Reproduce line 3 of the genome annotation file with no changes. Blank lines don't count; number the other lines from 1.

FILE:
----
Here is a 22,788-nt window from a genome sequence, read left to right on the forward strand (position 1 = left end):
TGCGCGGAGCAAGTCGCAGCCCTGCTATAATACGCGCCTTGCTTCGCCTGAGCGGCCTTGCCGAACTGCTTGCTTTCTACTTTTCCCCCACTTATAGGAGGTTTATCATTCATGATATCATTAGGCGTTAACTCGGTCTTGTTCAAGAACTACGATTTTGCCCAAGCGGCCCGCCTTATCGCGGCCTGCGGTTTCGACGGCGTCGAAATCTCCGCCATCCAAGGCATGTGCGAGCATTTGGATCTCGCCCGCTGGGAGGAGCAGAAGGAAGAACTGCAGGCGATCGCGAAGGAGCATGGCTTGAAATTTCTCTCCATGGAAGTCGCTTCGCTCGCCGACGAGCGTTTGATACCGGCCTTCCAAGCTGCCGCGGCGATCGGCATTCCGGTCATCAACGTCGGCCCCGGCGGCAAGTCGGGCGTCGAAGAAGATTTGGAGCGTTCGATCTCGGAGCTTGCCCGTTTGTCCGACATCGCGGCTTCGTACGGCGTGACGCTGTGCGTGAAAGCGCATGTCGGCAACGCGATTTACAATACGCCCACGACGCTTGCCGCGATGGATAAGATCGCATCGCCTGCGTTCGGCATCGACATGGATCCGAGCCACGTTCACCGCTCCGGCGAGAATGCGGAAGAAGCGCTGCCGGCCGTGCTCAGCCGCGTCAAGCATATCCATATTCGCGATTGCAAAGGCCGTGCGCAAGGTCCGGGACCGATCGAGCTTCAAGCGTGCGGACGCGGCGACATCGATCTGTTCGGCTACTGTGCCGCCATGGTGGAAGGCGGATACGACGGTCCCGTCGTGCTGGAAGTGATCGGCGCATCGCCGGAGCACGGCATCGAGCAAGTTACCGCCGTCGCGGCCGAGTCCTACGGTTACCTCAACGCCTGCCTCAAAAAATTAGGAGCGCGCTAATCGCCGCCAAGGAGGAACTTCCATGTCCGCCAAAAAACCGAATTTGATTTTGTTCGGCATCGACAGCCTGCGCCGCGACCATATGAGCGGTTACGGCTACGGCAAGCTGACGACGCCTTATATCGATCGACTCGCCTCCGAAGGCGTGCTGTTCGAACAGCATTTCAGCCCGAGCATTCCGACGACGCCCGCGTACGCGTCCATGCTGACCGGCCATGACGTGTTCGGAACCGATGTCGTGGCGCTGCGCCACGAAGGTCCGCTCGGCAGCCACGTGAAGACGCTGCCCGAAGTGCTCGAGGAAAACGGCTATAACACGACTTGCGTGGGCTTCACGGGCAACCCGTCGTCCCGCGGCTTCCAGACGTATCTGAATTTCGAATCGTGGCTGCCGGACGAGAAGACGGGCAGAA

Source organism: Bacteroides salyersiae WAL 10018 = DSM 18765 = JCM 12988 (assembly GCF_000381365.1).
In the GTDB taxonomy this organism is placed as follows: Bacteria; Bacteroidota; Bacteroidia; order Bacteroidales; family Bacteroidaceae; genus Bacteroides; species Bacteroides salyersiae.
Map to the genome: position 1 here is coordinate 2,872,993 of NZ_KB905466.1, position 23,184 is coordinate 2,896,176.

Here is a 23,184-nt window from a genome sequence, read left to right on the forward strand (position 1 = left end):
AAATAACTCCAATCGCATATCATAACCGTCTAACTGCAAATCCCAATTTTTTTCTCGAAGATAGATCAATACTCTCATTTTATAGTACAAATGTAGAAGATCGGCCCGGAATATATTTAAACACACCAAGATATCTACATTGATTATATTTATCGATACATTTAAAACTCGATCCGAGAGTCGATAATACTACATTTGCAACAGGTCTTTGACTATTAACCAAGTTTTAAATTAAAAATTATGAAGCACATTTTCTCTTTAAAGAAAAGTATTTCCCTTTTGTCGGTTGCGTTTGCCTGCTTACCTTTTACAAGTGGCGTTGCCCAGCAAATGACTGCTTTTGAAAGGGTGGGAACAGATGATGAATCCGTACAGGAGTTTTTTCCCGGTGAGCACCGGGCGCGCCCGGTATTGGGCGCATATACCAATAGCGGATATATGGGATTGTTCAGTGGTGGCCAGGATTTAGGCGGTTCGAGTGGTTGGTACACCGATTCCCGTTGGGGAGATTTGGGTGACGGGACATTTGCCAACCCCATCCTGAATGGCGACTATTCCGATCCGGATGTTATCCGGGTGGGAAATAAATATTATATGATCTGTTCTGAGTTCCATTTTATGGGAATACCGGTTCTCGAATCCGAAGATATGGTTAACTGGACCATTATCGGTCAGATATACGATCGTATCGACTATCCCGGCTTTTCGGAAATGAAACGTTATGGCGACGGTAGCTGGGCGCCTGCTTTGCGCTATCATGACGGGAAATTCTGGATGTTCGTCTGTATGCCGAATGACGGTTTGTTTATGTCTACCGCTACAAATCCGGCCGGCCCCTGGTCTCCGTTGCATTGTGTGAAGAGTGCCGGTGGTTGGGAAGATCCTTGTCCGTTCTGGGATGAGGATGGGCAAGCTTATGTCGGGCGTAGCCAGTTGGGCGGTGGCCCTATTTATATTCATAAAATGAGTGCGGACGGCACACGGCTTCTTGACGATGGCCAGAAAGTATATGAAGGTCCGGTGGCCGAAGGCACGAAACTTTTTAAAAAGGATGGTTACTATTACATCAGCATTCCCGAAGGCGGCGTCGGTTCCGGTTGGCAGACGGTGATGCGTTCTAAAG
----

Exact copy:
Source organism: Bacteroides salyersiae WAL 10018 = DSM 18765 = JCM 12988 (assembly GCF_000381365.1).